Also, I like Lisa’s videos too. But a large part of that is because unlike 90% of these sorts of lists, there’s no phony pretense of “Serious Journalism” or the obvious need to pad out site content on a slow day. They’re primarily comedic entertainment from someone genuinely funny (YMMV obviously) and knowledgeable about her material. And while I love deep critical analysis as much as the next Twenty Sided reader, once in a while it’s nice to just celebrate the things we like about this hobby.

      • Soylent Dave says:

        When I used to write for IGN (I’m not evil really, I was writing for a site while it was being bought out by IGN…), I co-wrote a top 10 list.

        We did it because we had no content for the next day’s front page – the guy meant to provide it had crapped out at the 11th hour, and we needed to do something quick and easy.

        It was quick and easy, and we felt kinda bad. It’s one of the things I’m least proud of writing.

        So therefore it became one of the most popular articles I ever wrote on that site (in terms of reader / forum feedback).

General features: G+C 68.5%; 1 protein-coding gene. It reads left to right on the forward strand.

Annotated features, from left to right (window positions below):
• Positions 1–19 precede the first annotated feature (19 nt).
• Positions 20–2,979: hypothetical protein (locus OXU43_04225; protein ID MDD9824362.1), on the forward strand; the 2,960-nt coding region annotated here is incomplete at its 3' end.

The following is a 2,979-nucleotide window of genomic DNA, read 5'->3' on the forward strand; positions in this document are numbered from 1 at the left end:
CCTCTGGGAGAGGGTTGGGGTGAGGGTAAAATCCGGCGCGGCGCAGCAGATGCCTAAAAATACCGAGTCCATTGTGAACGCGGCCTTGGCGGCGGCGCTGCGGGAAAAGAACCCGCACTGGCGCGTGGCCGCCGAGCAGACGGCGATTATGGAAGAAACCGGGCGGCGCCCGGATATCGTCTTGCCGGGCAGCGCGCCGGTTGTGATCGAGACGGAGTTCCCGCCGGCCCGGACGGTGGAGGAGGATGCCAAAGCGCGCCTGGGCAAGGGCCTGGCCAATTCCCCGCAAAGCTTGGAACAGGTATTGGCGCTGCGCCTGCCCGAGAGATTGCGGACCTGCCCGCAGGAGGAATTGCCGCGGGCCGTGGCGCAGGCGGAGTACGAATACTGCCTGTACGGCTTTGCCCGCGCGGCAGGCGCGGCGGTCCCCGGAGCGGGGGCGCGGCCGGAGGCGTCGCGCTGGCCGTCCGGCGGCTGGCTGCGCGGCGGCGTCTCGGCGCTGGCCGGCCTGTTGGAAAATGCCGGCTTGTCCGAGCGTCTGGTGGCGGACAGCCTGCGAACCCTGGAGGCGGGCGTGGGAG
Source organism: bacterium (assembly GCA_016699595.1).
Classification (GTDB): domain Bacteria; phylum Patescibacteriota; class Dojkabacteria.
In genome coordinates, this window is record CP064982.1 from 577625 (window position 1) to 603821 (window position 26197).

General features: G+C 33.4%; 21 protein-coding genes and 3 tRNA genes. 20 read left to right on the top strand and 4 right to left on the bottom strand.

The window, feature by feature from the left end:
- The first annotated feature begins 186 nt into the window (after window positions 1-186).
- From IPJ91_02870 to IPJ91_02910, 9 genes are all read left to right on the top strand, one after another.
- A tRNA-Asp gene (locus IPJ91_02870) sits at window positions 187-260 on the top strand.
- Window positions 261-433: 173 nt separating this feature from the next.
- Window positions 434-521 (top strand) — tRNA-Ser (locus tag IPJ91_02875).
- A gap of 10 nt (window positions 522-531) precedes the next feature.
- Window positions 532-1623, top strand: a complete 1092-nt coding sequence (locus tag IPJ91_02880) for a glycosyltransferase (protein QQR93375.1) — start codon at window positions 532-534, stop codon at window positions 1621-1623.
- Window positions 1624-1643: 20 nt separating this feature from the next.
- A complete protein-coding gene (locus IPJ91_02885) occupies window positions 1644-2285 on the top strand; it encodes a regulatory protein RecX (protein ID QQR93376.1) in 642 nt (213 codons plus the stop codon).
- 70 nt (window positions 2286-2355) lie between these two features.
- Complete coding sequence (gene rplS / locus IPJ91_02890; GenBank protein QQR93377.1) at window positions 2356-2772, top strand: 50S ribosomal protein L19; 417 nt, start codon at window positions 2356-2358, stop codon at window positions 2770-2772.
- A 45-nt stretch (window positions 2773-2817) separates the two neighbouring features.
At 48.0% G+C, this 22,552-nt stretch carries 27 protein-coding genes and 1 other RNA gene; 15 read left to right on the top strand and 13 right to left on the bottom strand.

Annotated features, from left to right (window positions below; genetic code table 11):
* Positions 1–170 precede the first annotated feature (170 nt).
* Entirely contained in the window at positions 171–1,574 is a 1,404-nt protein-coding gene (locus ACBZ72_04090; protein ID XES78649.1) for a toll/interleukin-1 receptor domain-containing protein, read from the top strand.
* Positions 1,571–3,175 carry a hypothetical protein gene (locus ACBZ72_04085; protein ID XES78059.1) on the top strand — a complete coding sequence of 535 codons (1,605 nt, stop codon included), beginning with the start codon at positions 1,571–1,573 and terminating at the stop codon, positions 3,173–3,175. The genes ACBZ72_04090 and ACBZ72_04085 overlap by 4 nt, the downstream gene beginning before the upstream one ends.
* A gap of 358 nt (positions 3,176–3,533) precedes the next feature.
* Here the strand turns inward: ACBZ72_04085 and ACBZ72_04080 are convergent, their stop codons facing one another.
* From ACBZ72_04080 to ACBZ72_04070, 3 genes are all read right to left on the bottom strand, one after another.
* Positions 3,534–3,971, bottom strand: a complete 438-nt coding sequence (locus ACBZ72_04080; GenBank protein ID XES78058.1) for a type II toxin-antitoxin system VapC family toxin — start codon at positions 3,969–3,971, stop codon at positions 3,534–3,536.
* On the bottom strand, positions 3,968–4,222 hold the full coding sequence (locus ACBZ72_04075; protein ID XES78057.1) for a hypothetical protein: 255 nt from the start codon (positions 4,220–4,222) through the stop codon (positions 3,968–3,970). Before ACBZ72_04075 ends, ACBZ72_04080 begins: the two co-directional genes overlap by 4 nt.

• Karthik says:

        Paul Graham has an interesting essay on why The List of N Things is popular.

        (Chiefly because it’s a cognitive crutch for both the writer and the readers, but I’m oversimplifying here.)

  10. Rick says:

    I’ve got a few things to say about Zero Escape: Virtue’s Last Reward.

    1) It has one of the best stories of any video game I have ever played. It also uses its game-play in a really interesting way to help convey the narrative.

    2) It’s also available on the 3DS, so no need to buy a Vita just for ZE:VLR.

    3) I highly recommend playing “999: 9 Hours, 9 Persons, 9 Doors” for the original DS first. ZE:VLR is a direct sequel of it. 999 is just $20 on Amazon at time of writing.

  11. jarppi says:

    Shamus, you totally should play through Metro 2033 (and Last Light). You’ve said you like survival horror. I wouldn’t classify Metro series as that but they definetly have survival horror elements in. The 2033 is the most atmospehric game I’ve ever played. It may has some odd difficulty spikes but it is still a very good and unique game, like a triple A game by some indie developers. Story is in both games, for obvious reasons, way better that you can find in average shooters.